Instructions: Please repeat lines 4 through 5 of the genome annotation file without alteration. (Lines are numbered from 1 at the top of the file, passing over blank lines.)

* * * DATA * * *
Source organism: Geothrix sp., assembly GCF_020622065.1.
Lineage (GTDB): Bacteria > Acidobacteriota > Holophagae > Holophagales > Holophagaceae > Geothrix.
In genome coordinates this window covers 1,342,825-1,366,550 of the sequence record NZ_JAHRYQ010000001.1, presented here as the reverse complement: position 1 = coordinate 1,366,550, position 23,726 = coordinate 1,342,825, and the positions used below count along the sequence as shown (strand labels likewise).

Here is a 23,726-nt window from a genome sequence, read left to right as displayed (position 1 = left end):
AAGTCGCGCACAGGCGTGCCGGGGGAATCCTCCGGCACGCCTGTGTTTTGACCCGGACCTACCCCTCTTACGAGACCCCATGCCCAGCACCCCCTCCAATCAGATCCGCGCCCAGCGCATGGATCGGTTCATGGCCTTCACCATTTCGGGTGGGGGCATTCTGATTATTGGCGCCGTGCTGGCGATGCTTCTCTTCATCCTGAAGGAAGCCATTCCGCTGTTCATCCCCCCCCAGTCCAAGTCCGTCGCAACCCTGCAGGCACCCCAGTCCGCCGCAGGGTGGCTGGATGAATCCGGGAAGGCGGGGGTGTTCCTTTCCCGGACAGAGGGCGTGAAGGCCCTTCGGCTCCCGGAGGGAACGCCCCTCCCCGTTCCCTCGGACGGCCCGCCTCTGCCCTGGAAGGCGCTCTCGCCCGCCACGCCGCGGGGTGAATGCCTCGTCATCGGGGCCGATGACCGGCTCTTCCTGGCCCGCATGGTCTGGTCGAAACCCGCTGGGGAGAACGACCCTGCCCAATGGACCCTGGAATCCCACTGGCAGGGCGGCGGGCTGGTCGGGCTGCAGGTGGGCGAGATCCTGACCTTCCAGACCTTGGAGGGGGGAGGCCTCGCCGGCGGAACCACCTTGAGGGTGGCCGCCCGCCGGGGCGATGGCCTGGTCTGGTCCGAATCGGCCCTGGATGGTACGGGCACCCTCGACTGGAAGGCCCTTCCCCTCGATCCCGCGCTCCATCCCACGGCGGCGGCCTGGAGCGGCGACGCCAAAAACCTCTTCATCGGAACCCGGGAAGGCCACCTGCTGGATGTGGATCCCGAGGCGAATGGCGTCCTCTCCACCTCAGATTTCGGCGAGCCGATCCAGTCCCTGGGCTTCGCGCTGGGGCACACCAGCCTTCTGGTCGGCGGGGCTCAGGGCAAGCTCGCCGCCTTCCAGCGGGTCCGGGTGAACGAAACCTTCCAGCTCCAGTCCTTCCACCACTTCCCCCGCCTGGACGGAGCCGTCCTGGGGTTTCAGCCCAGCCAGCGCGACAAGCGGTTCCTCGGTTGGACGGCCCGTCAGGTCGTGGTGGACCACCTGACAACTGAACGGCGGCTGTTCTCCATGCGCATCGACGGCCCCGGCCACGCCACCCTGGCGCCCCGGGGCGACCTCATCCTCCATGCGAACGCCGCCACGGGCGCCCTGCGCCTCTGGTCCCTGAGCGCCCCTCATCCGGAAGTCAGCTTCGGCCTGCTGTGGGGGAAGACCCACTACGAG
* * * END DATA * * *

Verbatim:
Here is a 23,726-nt window from a genome sequence, read left to right as displayed (position 1 = left end):
AAGTCGCGCACAGGCGTGCCGGGGGAATCCTCCGGCACGCCTGTGTTTTGACCCGGACCTACCCCTCTTACGAGACCCCATGCCCAGCACCCCCTCCAATCAGATCCGCGCCCAGCGCATGGATCGGTTCATGGCCTTCACCATTTCGGGTGGGGGCATTCTGATTATTGGCGCCGTGCTGGCGATGCTTCTCTTCATCCTGAAGGAAGCCATTCCGCTGTTCATCCCCCCCCAGTCCAAGTCCGTCGCAACCCTGCAGGCACCCCAGTCCGCCGCAGGGTGGCTGGATGAATCCGGGAAGGCGGGGGTGTTCCTTTCCCGGACAGAGGGCGTGAAGGCCCTTCGGCTCCCGGAGGGAACGCCCCTCCCCGTTCCCTCGGACGGCCCGCCTCTGCCCTGGAAGGCGCTCTCGCCCGCCACGCCGCGGGGTGAATGCCTCGTCATCGGGGCCGATGACCGGCTCTTCCTGGCCCGCATGGTCTGGTCGAAACCCGCTGGGGAGAACGACCCTGCCCAATGGACCCTGGAATCCCACTGGCAGGGCGGCGGGCTGGTCGGGCTGCAGGTGGGCGAGATCCTGACCTTCCAGACCTTGGAGGGGGGAGGCCTCGCCGGCGGAACCACCTTGAGGGTGGCCGCCCGCCGGGGCGATGGCCTGGTCTGGTCCGAATCGGCCCTGGATGGTACGGGCACCCTCGACTGGAAGGCCCTTCCCCTCGATCCCGCGCTCCATCCCACGGCGGCGGCCTGGAGCGGCGACGCCAAAAACCTCTTCATCGGAACCCGGGAAGGCCACCTGCTGGATGTGGATCCCGAGGCGAATGGCGTCCTCTCCACCTCAGATTTCGGCGAGCCGATCCAGTCCCTGGGCTTCGCGCTGGGGCACACCAGCCTTCTGGTCGGCGGGGCTCAGGGCAAGCTCGCCGCCTTCCAGCGGGTCCGGGTGAACGAAACCTTCCAGCTCCAGTCCTTCCACCACTTCCCCCGCCTGGACGGAGCCGTCCTGGGGTTTCAGCCCAGCCAGCGCGACAAGCGGTTCCTCGGTTGGACGGCCCGTCAGGTCGTGGTGGACCACCTGACAACTGAACGGCGGCTGTTCTCCATGCGCATCGACGGCCCCGGCCACGCCACCCTGGCGCCCCGGGGCGACCTCATCCTCCATGCGAACGCCGCCACGGGCGCCCTGCGCCTCTGGTCCCTGAGCGCCCCTCATCCGGAAGTCAGCTTCGGCCTGCTGTGGGGGAAGACCCACTACGAG